In the end, we needed nearly three times the intensity of red light to read the smallest magenta print. The literature suggests vision in the range of 20/200 is typical in dim red light, and that is close to what we experienced.
White light. White light, on the other hand, can be dimmer, because the cones are more far sensitive to it, and the cones pick up detail. Because you can “read” the chart more quickly with a white light, your eyes will quickly readapt, because your eyes’ exposure to the light was short.
In our test, we could immediately read the headlines in our “starlight room” if either red or white light was dim enough. In both cases we need about 5-10 minutes to recover our full night vision. What differed was the amount of time we needed to spend looking at our chart. We could read the charts far more quickly in the dimmer white light.
Because you are reading this under typical room illumination, the accompanying photos understate the differences between the appearance of a chart read with dim red light versus one with a white light. The most notable difference is color.
As we continued dimming the lights, we concluded that having a red nav light did not interfere with moving around on the boat—a priority for a boat off soundings and away from traffic. We could see what we needed to tie a few knots in very dim light. We couldn’t see detail, but we weren’t “night blind.”
We also noticed the hallmarks of true night vision. When your eyes have fully adapted to low light, you develop a blind spot in the center of your view, the same area where you normally focus and perceive detail. That is because there are not enough rods in the fovea, or center of the retina, to be effective. Colors go away.
This is why scanning a horizon at night is better than staring at an object like a distant running light. If you stare, objects can fade from view in 2-3 seconds. Objects may also appear to move (autokinesis) if you look at them too long, because the usual visual clues about relative motion and location are missing. Instead, slowly scan your surroundings and the horizon using a regular pattern so that you don’t miss anything.
Military research is based on young service members. The average sailor, based on our reader demographic, is about 57. Myopia and wearing glasses further impairs night vision.
The military spec says 0.3-3.5 cd/m2 is all the light you need to read a chart, but as you age, the minimal amount of light required increases significantly. A person with good night vision requires no more than 15 cd/m2 to see, but as you age this number increases. An person with average to above average night vision is likely to need 15-25 cd/m2.
The theory of using dim lights to protect the eye’s ability to adapt to darkness involves keeping light levels in the mescopic range. However, the amount of light required for older eyes to read is well into the photopic range, meaning every time a light is used to read a chart, your eyes will need a much longer time to recover. Small wonder we have become more dependent on radar and plotters. We can’t see beans.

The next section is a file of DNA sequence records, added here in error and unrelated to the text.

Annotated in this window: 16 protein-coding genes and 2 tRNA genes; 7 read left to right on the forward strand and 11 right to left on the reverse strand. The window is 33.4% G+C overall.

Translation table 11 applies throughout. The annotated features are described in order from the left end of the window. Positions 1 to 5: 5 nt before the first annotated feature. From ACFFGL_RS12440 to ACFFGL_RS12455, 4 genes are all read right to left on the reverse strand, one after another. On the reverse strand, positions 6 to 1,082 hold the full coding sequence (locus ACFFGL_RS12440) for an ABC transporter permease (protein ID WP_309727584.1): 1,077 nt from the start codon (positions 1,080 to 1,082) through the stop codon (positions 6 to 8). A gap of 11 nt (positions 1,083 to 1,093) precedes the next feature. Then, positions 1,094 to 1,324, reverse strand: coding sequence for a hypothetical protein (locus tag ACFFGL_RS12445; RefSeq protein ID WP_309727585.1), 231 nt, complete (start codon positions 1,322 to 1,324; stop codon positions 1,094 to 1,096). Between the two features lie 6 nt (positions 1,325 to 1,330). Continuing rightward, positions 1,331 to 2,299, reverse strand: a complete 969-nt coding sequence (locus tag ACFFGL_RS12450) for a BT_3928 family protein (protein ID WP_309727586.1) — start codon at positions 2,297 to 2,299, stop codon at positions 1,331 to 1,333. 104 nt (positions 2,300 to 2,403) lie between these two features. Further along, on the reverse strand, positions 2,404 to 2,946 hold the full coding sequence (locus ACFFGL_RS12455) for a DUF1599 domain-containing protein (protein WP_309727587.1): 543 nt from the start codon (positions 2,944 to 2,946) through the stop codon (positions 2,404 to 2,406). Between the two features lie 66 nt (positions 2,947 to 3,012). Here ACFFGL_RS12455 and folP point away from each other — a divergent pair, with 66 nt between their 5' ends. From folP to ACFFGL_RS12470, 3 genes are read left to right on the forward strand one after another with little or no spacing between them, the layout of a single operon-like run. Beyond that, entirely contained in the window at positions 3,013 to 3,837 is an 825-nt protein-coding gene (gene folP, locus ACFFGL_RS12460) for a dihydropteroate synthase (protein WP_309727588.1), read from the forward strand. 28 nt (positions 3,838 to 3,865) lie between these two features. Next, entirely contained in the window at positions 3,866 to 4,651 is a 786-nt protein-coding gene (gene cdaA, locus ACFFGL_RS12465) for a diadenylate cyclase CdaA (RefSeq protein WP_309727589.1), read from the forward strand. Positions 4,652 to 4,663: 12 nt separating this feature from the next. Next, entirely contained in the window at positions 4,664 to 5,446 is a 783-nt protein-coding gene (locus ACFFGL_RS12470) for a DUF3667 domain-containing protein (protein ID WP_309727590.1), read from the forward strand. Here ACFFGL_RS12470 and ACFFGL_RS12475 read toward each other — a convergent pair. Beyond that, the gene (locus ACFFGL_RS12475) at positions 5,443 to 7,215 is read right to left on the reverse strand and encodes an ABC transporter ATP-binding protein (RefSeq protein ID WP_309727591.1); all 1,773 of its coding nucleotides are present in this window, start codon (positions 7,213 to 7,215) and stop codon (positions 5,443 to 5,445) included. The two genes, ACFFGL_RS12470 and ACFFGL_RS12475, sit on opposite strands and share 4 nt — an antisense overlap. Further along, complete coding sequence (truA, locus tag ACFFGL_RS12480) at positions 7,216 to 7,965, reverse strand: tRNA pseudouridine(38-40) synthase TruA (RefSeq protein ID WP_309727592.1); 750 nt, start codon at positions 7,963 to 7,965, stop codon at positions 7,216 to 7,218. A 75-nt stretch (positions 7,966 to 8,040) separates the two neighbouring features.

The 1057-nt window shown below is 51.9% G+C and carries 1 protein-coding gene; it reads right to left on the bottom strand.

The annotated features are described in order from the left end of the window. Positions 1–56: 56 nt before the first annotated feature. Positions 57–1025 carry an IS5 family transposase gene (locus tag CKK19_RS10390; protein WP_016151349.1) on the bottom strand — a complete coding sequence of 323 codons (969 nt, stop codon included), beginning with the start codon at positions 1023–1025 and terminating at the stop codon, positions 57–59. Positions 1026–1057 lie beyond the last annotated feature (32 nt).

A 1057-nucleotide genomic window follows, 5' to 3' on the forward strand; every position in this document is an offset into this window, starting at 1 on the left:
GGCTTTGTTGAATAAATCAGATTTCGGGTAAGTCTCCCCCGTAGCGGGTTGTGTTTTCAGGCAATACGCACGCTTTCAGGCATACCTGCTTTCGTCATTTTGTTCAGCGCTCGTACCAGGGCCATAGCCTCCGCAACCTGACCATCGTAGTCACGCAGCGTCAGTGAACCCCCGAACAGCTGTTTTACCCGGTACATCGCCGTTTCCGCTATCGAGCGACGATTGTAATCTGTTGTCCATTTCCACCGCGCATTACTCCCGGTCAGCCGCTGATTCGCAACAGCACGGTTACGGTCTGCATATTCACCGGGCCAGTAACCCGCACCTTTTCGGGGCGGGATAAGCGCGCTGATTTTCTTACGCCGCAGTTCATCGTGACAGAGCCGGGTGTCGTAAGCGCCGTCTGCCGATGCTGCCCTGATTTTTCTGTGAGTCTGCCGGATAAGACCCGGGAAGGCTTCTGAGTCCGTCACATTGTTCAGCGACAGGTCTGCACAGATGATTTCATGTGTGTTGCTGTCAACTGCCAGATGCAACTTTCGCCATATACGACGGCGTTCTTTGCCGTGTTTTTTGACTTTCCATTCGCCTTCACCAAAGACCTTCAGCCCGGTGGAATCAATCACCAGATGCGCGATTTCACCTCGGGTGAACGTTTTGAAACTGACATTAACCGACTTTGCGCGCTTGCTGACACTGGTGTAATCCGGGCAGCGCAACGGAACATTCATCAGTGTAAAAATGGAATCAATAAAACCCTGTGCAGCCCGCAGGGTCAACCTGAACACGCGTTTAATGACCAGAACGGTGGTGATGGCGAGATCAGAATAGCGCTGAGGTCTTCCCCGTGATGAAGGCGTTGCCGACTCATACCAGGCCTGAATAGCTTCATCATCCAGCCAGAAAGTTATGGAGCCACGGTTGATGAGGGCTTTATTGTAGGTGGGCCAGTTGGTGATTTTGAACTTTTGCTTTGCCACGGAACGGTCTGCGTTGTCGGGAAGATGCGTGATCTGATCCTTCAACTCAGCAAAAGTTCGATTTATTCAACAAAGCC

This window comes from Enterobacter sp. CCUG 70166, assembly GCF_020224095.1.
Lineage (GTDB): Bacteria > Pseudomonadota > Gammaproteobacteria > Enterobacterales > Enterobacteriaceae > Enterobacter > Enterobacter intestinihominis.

The solution? Better light discipline. Clear the decks and cabin so that you don’t need light to move about below. Lay out any gear or snacks that will be needed. You should be able to find the head or grab your rain gear in pitch black conditions. Turn off instruments you don’t need and cover instruments you aren’t actively using.
Do you really need the compass and sounder full-time during an autopilot passage? Leave the radio on, but cover the display. Ask that crew members not wear unshaded headlamps; one flash in the eyes at short range and you can’t see right for 30 minutes.
If you must use cabin lights, reduce the number and block them from view on deck. Warn people before you use a bright light or open the companionway. Avoid alcohol and even worse, tobacco. Both degrade night vision. Wear sunglasses during the day; prolonged exposure to overly bright light reduces dark adaptation for 12-24 hours.
Multi-function displays (MFDs), chart plotters, and smart phones can usually be dimmed. Smart phones can be dimmed and set to red for night use. However, if you can read them, they are almost certainly far too bright to fully protect dark adapted vision and should be covered or turned off whenever it is not actually necessary to look at them.
You can read a chart under dim light, because this is only for a few minutes and your eyes will re-adapt in 10-15 minutes. But a display is in front of you constantly, subtly blinding you, without your noticing. Note that the MIL standard for instrument reading is just as dim as for chart reading, with either red or white permitted.
Methods of dimming
We tried several methods to control brightness and were quite pleased when we found one that worked great and didn’t cost an arm and a leg.
Dimmer Switch. This is a good solution for fixed lighting. The risk, of course, is setting it too bright. Also, dimmers on LEDs can be prone to flickering unless properly mated to the lamp.
Window tint. We like tinted film for instruments that would not dim. A simple solution is to take an extra cover, cut out the viewing area and slip the window tint in. The tint is widely available in various levels of shading for about $10 for a 12 square foot roll. (Avoid the reflective film—just plain neutral density). On black and white displays red film is even better.
Tape. One of the handiest ways to dim a light, red or white, is to use two to eight layers of common athletic tape. It’s easy to tear, stays on in wet conditions, is reliably translucent (we measured 50 percent transmission), and produces a comfortably diffuse light with less glare.
The dimmest red light we could use for chart reading required three layers of tape and was 3.1 cd/m2. Seven lumens (about 70 cd/m2) was more suitable for our old eyes, or about 20 times the military standard. In our view, athletic tape produces a more diffuse, usable reading light than neutral filters, with less glare.
Night Vision: Headlamps and Nav Station Lights
|MANUFACTURER||AQUA SIGNAL CHART LIGHT||DR. LED CHART|
|MODEL||Garabone||Cobra||Recessed chart light||Universal Plus||Vision HD||Snap-On Light|
|POWER||Installed||Rechargeable||Installed||2 x AAA batteries||3 x AAA batteries||Rechargeable|
|TIME||NA||3-6 minutes||NA||9-18 minutes||8-50 minutes||16-100 minutes|